Many change methods talk about the importance of small leading changes that build and engrain the habits for larger change. You can call those changes Trim Tabs, or you can talk about Chip & Dan Heath’s approach of specifically scripting the critical change.
An example of this, taken from Switch, is the small town in Virginia who wanted to improve the health and fitness of their residents. Rather than issuing the normal high level general messages of
Eat better and
Exercise more, community leaders talked about a single, simple, concrete action:
When you’re buying milk, buy low-fat.
Easy. Anyone can do this. When you’re reaching into the fridge in the supermarket, reach for the other coloured carton without the decision paralysis of what to do next. And after doing it a few times, the habit becomes ingrained.
Many Lean and Agile practises work this way. carving a groove of new behaviour and generating the self-image of
we are the kind of people who… both of which are the sustainable foundation for bigger change later on.
So here’s a couple of hypotheses for what that a scriptable critical change might be for collaboration. For embedding
we do together behaviour and self-image.
Institute Regular Fika
This uniquely Swedish take on the coffee break involves coffee, cakes and conversation. Even if it’s only a weekly thing, make it a regular thing. If it’s Friday afternoon, make it every Friday afternoon at a set time in the same place. Provide coffee and cake and lead by example: you make sure you attend every week, and linger and talk with people to show that it’s a time for talking together. This is how we instituted Lean Coffee in a number of organisations, and it’s exactly how the AvegaGroup office works – Friday afternoon, 15:30 is Fika time.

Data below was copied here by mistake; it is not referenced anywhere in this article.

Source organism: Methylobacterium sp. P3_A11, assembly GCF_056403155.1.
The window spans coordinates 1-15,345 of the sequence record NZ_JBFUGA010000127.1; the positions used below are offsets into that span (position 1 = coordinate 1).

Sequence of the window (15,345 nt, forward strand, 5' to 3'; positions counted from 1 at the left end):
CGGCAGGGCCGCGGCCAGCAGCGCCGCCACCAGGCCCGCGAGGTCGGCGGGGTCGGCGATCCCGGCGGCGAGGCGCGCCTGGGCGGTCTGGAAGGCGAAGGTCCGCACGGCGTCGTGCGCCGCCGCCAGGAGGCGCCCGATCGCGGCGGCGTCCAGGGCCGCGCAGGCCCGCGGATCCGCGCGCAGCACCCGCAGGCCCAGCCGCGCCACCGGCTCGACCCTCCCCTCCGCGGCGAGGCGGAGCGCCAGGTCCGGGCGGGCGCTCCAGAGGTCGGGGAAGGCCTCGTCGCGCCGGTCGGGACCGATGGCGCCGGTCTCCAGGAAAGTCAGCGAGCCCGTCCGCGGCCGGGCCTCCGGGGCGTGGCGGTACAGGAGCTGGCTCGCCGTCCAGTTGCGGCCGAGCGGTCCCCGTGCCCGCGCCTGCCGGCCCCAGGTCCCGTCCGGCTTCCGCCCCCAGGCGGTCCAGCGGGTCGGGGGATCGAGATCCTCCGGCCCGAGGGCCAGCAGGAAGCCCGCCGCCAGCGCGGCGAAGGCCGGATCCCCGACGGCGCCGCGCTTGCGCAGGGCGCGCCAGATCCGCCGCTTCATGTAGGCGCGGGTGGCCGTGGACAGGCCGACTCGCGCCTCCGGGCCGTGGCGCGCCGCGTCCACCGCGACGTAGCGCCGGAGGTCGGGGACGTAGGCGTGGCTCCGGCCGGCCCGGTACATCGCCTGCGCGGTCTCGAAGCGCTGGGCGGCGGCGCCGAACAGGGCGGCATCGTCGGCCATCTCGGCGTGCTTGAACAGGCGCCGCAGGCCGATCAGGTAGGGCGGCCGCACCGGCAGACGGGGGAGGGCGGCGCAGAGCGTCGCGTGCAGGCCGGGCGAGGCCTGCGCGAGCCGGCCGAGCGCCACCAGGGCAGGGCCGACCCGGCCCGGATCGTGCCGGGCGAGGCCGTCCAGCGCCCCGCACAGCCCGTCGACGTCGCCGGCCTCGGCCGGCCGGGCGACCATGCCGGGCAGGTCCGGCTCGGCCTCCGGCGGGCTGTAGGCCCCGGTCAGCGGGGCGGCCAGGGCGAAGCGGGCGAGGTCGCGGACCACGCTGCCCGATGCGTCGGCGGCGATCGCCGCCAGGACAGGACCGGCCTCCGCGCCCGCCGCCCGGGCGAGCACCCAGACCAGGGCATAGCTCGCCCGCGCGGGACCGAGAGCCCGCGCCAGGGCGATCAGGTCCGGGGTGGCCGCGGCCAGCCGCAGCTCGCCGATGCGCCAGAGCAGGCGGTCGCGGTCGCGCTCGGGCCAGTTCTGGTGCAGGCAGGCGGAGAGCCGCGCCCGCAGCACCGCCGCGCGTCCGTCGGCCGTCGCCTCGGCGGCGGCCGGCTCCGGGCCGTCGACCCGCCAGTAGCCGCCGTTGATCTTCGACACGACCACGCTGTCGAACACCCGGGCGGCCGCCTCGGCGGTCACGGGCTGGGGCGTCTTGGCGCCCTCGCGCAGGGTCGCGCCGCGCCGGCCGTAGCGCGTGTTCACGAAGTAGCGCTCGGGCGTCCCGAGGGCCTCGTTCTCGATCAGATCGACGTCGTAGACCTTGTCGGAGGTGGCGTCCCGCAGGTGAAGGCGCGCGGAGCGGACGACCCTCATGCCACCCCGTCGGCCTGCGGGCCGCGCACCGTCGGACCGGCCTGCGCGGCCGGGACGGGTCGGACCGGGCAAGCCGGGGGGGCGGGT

Institute a simple request: when you go for coffee/tea, go with someone.
One of the group at Stockholm Lean Coffee suggested going further: institute a company rule: when you do anything, take someone with you. Bathroom breaks excepted, of course.
Do this enough, and you should discover that people increasingly feel comfortable about doing tasks together, and talking while doing so. Once that behaviour is embedded for coffee, it should be easier to extend it beyond into all kinds of work.
Give it a go, and let me know how it works out for you.
A version of this post was previously published by me on LinkedIn.